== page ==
Apple CEO Tim Cook: Customers Are Holding on to Older iPhones 'a Bit Longer' Than in the Past
Apple saw lower than expected iPhone sales during its first fiscal quarter of 2019 (aka the 2018 holiday quarter) and one explanation provided by Apple was lower quarterly iPhone upgrades. During today's earnings call, Apple CEO Tim Cook delved into the reasons why Apple is seeing fewer upgrades.
First and foremost, he named foreign exchange rates. The strength of the U.S. dollar has made the iPhone much more expensive in many parts of the world, which is why Apple today said that it plans to lower prices in some emerging markets. In Turkey, for example, the iPhone became so expensive due to exchange rates that revenue fell $700 million from the previous year.
Cook also said that iPhone subsidies are becoming increasingly less common, which is impacting upgrade rates. In Japan, for example, it used to be common to have subsidies for smartphones, but local regulations have eliminated many of those. According to Cook, less than half of iPhones sold in Japan were subsidized compared to 3/4ths a year ago. The total value of subsidies has declined as well.
Cook's third reason for fewer iPhone upgrades was the battery replacement program that Apple offered across 2018, allowing customers to swap out the battery in their iPhones for $29. Cook said that this made it inexpensive and efficient to replace iPhone batteries and hold on to older iPhones for a longer period of time.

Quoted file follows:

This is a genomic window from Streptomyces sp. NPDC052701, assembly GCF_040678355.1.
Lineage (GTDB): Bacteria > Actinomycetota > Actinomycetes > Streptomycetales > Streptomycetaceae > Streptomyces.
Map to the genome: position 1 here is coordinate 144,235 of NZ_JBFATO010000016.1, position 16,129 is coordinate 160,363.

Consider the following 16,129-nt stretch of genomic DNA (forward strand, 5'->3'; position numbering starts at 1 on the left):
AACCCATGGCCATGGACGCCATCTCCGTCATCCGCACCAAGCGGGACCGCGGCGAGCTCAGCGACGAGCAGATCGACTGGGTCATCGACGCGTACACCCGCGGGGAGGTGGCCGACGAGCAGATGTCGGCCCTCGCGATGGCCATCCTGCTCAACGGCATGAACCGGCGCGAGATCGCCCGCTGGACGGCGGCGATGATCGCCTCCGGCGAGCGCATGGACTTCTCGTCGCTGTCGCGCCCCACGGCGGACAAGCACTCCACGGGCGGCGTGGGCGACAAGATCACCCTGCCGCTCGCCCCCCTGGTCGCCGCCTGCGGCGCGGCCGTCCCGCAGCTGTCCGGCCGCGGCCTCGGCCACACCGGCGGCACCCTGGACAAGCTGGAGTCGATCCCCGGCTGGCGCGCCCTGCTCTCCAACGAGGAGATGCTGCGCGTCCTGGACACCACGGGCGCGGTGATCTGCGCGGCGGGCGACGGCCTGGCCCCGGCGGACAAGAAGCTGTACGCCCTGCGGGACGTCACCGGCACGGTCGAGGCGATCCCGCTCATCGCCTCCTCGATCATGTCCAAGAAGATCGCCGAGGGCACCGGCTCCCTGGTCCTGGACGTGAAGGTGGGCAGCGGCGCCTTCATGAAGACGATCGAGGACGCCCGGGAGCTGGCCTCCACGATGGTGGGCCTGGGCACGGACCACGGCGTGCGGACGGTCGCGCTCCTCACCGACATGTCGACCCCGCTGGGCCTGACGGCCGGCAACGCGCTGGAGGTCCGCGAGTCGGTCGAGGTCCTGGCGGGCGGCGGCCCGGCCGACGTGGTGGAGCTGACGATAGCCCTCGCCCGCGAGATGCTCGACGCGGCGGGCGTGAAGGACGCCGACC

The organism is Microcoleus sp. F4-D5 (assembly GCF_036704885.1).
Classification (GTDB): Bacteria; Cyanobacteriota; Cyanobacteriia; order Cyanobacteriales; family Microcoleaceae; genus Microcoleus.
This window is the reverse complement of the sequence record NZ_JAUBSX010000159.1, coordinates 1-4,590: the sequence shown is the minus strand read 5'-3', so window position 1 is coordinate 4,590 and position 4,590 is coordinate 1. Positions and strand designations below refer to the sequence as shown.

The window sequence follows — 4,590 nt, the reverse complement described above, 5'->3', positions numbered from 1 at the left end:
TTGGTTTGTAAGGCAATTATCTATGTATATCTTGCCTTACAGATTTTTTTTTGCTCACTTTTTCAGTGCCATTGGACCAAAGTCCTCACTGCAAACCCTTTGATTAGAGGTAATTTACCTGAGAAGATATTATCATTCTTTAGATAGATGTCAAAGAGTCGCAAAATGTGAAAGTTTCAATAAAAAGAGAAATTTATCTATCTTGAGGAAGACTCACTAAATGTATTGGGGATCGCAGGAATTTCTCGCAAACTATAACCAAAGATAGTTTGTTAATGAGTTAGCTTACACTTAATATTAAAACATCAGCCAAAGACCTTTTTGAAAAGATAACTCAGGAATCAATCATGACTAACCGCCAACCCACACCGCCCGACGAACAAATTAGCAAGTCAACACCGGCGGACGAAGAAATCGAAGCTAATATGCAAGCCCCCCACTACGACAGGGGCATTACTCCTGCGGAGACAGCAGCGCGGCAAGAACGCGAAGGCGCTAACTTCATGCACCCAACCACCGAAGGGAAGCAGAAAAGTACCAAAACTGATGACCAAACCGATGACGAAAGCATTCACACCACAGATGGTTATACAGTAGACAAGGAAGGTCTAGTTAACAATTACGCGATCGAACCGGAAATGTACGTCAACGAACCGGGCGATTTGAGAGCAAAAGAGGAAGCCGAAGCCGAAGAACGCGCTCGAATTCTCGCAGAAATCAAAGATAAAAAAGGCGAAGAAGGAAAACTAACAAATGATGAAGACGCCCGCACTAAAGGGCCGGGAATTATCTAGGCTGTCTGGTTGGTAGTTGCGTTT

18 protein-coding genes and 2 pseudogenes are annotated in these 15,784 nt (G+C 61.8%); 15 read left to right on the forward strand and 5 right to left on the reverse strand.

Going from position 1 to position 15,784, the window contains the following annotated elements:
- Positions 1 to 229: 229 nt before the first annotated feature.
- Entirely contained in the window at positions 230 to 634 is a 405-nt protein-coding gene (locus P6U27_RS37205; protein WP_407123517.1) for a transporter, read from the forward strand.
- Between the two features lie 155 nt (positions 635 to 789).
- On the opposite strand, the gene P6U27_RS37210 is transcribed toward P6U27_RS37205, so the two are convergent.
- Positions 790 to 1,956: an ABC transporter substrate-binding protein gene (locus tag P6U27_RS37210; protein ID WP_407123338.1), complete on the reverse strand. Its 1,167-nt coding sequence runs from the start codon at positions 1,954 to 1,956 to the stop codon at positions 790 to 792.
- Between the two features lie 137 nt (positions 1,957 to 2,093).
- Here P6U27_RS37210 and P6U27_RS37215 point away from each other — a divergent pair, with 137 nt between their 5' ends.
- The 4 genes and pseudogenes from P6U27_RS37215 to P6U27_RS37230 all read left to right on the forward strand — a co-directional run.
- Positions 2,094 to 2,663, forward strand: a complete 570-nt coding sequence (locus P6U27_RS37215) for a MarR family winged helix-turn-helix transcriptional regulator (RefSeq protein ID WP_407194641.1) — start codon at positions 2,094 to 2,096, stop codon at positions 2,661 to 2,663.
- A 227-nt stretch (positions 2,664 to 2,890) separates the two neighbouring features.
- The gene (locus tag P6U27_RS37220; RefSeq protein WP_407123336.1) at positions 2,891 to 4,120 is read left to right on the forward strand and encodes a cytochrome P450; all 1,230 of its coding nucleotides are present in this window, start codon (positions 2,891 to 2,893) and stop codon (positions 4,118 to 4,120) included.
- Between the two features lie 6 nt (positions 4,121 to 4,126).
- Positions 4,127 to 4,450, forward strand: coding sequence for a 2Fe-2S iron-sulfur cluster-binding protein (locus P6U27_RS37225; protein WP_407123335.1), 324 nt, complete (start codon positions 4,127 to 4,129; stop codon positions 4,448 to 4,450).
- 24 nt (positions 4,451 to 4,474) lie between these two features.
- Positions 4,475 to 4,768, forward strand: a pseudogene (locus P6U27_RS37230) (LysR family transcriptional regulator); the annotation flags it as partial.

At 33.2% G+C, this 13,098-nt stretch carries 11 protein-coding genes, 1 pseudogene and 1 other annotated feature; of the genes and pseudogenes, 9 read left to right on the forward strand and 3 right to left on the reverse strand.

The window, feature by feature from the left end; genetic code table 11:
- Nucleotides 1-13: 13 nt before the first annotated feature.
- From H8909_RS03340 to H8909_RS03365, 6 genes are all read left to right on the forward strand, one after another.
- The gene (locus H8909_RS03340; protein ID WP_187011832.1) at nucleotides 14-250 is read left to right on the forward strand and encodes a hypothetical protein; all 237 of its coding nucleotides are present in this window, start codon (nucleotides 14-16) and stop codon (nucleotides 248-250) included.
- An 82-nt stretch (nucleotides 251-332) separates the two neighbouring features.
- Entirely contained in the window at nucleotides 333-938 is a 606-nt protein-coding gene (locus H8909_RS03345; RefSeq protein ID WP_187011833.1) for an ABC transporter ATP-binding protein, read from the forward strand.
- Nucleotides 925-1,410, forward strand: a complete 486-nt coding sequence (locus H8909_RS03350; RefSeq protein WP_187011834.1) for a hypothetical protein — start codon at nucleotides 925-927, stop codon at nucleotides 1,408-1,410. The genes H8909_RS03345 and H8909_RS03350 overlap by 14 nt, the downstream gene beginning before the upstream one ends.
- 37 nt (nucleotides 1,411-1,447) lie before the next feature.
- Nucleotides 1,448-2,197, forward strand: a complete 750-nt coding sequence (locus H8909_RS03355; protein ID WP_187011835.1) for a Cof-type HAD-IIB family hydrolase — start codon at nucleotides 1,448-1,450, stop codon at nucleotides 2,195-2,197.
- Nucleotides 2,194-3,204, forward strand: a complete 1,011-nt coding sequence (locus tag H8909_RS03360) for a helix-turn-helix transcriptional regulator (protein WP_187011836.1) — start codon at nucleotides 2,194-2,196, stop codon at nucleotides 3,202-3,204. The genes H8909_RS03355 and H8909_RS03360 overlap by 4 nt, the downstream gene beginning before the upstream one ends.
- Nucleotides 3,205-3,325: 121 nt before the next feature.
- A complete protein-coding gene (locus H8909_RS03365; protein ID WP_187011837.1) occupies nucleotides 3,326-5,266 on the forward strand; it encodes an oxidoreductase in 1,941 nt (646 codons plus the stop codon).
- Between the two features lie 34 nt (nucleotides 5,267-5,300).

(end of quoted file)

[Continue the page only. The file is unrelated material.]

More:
According to Cook, while analysts suggested Apple shouldn't do it, the company "strongly believes it was the right thing to do for [its] customers."
To combat fewer upgrades, Cook pointed towards Apple's trade-in program, which drives down the price of new devices when trading in older devices, and he highlighted the monthly payment options that Apple recently started promoting on its trade-in page. This page provides details on the monthly price of the iPhone XR and iPhone XS when trading in an older device.
The lower than anticipated iPhone upgrades along poor sales in China ultimately led to a 15 percent decline in iPhone revenue year over year.
Cook says that while iPhone upgrades were lower than anticipated, the company's business grew in the rest of the world, setting new records in the U.S., Canada, Mexico, Germany, Italy, Spain, and Korea.
According to Cook, investors should be aware of three factors long term: a loyal and satisfied customer base, a large and growing active installed base, and Apple's deeply ingrained culture of innovation.